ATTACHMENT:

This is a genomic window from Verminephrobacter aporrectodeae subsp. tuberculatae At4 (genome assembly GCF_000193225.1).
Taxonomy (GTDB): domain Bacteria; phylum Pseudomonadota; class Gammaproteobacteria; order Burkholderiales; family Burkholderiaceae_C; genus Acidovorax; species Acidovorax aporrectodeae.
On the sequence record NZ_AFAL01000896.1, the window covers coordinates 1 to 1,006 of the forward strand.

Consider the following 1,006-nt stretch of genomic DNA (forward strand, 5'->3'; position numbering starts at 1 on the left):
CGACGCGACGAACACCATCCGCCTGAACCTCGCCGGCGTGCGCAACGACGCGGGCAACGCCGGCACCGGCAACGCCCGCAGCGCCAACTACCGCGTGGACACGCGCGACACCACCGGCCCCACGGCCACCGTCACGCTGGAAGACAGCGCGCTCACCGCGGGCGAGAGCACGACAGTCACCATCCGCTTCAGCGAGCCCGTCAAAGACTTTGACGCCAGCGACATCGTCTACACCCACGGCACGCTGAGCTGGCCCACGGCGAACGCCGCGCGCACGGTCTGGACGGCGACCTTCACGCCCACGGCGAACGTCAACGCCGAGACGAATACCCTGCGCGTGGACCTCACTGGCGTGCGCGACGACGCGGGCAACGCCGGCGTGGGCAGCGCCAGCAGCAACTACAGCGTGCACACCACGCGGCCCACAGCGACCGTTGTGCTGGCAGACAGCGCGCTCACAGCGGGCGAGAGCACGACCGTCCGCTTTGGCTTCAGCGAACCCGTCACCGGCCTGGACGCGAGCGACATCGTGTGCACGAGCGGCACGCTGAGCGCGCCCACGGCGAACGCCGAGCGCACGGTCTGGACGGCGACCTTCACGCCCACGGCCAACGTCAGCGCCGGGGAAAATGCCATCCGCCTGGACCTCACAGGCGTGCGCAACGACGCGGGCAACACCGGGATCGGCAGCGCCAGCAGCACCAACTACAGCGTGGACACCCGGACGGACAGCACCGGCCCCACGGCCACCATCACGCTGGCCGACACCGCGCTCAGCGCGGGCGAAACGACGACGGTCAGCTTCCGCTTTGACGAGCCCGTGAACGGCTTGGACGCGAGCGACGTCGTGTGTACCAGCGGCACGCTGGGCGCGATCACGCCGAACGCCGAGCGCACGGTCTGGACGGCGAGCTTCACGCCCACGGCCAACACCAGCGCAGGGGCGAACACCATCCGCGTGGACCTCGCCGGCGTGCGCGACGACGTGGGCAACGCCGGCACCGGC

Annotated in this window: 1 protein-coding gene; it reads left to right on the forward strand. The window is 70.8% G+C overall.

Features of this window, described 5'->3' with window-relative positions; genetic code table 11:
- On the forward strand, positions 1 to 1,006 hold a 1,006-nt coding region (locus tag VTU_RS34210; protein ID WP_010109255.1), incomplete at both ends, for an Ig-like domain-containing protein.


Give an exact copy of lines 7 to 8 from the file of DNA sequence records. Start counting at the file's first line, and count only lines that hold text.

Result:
Features of this window, described 5'->3' with window-relative positions; genetic code table 11:
- On the forward strand, positions 1 to 1,006 hold a 1,006-nt coding region (locus tag VTU_RS34210; protein ID WP_010109255.1), incomplete at both ends, for an Ig-like domain-containing protein.